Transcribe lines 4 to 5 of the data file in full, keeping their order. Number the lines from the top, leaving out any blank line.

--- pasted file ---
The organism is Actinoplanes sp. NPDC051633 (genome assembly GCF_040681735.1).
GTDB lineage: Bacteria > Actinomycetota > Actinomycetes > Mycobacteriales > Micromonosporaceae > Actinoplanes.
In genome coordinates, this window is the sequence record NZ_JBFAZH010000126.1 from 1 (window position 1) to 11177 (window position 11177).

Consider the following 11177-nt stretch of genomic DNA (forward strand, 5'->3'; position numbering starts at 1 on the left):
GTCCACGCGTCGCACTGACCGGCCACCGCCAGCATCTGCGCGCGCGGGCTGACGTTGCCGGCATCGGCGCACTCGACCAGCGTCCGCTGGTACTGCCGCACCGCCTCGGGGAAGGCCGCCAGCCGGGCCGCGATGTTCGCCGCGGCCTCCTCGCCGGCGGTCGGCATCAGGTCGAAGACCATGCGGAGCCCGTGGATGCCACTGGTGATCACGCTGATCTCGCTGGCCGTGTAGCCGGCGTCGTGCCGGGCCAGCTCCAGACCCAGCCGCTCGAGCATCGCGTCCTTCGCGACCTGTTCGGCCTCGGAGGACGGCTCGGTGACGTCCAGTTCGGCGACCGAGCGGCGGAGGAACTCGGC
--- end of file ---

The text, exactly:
Consider the following 11177-nt stretch of genomic DNA (forward strand, 5'->3'; position numbering starts at 1 on the left):
GTCCACGCGTCGCACTGACCGGCCACCGCCAGCATCTGCGCGCGCGGGCTGACGTTGCCGGCATCGGCGCACTCGACCAGCGTCCGCTGGTACTGCCGCACCGCCTCGGGGAAGGCCGCCAGCCGGGCCGCGATGTTCGCCGCGGCCTCCTCGCCGGCGGTCGGCATCAGGTCGAAGACCATGCGGAGCCCGTGGATGCCACTGGTGATCACGCTGATCTCGCTGGCCGTGTAGCCGGCGTCGTGCCGGGCCAGCTCCAGACCCAGCCGCTCGAGCATCGCGTCCTTCGCGACCTGTTCGGCCTCGGAGGACGGCTCGGTGACGTCCAGTTCGGCGACCGAGCGGCGGAGGAACTCGGC